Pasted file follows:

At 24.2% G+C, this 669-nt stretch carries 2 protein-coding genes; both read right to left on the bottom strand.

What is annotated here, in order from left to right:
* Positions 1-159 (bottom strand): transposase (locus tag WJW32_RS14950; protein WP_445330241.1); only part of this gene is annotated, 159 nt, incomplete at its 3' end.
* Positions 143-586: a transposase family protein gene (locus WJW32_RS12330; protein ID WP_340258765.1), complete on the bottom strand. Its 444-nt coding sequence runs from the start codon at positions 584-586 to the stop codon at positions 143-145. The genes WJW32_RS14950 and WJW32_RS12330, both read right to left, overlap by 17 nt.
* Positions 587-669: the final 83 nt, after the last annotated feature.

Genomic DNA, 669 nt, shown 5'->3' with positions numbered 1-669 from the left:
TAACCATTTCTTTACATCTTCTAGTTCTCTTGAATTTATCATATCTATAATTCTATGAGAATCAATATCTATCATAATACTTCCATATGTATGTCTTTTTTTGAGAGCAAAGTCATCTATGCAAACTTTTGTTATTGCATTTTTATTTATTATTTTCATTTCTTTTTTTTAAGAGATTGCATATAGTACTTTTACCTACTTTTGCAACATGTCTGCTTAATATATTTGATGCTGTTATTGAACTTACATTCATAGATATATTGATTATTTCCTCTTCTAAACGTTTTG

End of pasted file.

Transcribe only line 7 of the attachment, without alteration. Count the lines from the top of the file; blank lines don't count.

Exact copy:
TAACCATTTCTTTACATCTTCTAGTTCTCTTGAATTTATCATATCTATAATTCTATGAGAATCAATATCTATCATAATACTTCCATATGTATGTCTTTTTTTGAGAGCAAAGTCATCTATGCAAACTTTTGTTATTGCATTTTTATTTATTATTTTCATTTCTTTTTTTTAAGAGATTGCATATAGTACTTTTACCTACTTTTGCAACATGTCTGCTTAATATATTTGATGCTGTTATTGAACTTACATTCATAGATATATTGATTATTTCCTCTTCTAAACGTTTTG